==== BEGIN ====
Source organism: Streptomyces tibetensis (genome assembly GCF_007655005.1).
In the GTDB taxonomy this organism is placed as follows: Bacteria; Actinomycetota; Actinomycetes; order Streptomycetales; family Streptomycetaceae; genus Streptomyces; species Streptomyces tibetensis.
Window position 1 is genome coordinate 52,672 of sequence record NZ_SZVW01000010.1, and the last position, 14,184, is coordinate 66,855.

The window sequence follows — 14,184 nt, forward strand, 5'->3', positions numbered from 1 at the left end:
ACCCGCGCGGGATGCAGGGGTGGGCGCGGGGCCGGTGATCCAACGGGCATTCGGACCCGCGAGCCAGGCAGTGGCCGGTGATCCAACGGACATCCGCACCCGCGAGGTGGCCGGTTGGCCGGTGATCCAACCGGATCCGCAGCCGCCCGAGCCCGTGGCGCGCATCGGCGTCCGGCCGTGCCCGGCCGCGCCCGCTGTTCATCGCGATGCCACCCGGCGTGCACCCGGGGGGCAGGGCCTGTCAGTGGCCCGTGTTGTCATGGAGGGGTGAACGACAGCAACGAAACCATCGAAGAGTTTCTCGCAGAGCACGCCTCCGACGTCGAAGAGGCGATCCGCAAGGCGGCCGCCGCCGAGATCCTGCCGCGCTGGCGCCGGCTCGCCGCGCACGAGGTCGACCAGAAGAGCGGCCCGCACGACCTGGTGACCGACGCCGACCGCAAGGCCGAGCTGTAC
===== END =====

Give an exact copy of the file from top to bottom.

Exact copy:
Source organism: Streptomyces tibetensis (genome assembly GCF_007655005.1).
In the GTDB taxonomy this organism is placed as follows: Bacteria; Actinomycetota; Actinomycetes; order Streptomycetales; family Streptomycetaceae; genus Streptomyces; species Streptomyces tibetensis.
Window position 1 is genome coordinate 52,672 of sequence record NZ_SZVW01000010.1, and the last position, 14,184, is coordinate 66,855.

The window sequence follows — 14,184 nt, forward strand, 5'->3', positions numbered from 1 at the left end:
ACCCGCGCGGGATGCAGGGGTGGGCGCGGGGCCGGTGATCCAACGGGCATTCGGACCCGCGAGCCAGGCAGTGGCCGGTGATCCAACGGACATCCGCACCCGCGAGGTGGCCGGTTGGCCGGTGATCCAACCGGATCCGCAGCCGCCCGAGCCCGTGGCGCGCATCGGCGTCCGGCCGTGCCCGGCCGCGCCCGCTGTTCATCGCGATGCCACCCGGCGTGCACCCGGGGGGCAGGGCCTGTCAGTGGCCCGTGTTGTCATGGAGGGGTGAACGACAGCAACGAAACCATCGAAGAGTTTCTCGCAGAGCACGCCTCCGACGTCGAAGAGGCGATCCGCAAGGCGGCCGCCGCCGAGATCCTGCCGCGCTGGCGCCGGCTCGCCGCGCACGAGGTCGACCAGAAGAGCGGCCCGCACGACCTGGTGACCGACGCCGACCGCAAGGCCGAGCTGTAC